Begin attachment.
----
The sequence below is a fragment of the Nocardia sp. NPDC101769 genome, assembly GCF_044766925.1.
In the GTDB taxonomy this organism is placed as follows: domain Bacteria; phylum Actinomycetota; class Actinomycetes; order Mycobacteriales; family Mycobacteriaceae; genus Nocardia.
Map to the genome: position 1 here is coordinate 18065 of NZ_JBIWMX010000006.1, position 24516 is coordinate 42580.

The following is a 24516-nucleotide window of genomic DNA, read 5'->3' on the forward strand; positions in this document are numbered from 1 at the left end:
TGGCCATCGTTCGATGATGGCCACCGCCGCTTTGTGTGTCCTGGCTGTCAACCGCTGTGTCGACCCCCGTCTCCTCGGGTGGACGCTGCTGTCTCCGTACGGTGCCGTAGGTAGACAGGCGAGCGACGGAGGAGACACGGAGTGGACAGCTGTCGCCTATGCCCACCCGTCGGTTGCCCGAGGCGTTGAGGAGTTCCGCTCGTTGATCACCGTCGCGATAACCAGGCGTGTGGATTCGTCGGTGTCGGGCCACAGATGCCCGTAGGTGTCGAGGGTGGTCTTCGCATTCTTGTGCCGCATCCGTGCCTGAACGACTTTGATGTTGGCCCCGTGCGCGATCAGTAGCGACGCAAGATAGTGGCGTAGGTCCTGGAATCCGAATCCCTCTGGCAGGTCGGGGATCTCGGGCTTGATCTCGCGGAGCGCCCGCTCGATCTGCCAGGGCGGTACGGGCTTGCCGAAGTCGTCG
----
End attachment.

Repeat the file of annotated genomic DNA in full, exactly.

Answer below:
The sequence below is a fragment of the Nocardia sp. NPDC101769 genome, assembly GCF_044766925.1.
In the GTDB taxonomy this organism is placed as follows: domain Bacteria; phylum Actinomycetota; class Actinomycetes; order Mycobacteriales; family Mycobacteriaceae; genus Nocardia.
Map to the genome: position 1 here is coordinate 18065 of NZ_JBIWMX010000006.1, position 24516 is coordinate 42580.

The following is a 24516-nucleotide window of genomic DNA, read 5'->3' on the forward strand; positions in this document are numbered from 1 at the left end:
TGGCCATCGTTCGATGATGGCCACCGCCGCTTTGTGTGTCCTGGCTGTCAACCGCTGTGTCGACCCCCGTCTCCTCGGGTGGACGCTGCTGTCTCCGTACGGTGCCGTAGGTAGACAGGCGAGCGACGGAGGAGACACGGAGTGGACAGCTGTCGCCTATGCCCACCCGTCGGTTGCCCGAGGCGTTGAGGAGTTCCGCTCGTTGATCACCGTCGCGATAACCAGGCGTGTGGATTCGTCGGTGTCGGGCCACAGATGCCCGTAGGTGTCGAGGGTGGTCTTCGCATTCTTGTGCCGCATCCGTGCCTGAACGACTTTGATGTTGGCCCCGTGCGCGATCAGTAGCGACGCAAGATAGTGGCGTAGGTCCTGGAATCCGAATCCCTCTGGCAGGTCGGGGATCTCGGGCTTGATCTCGCGGAGCGCCCGCTCGATCTGCCAGGGCGGTACGGGCTTGCCGAAGTCGTCG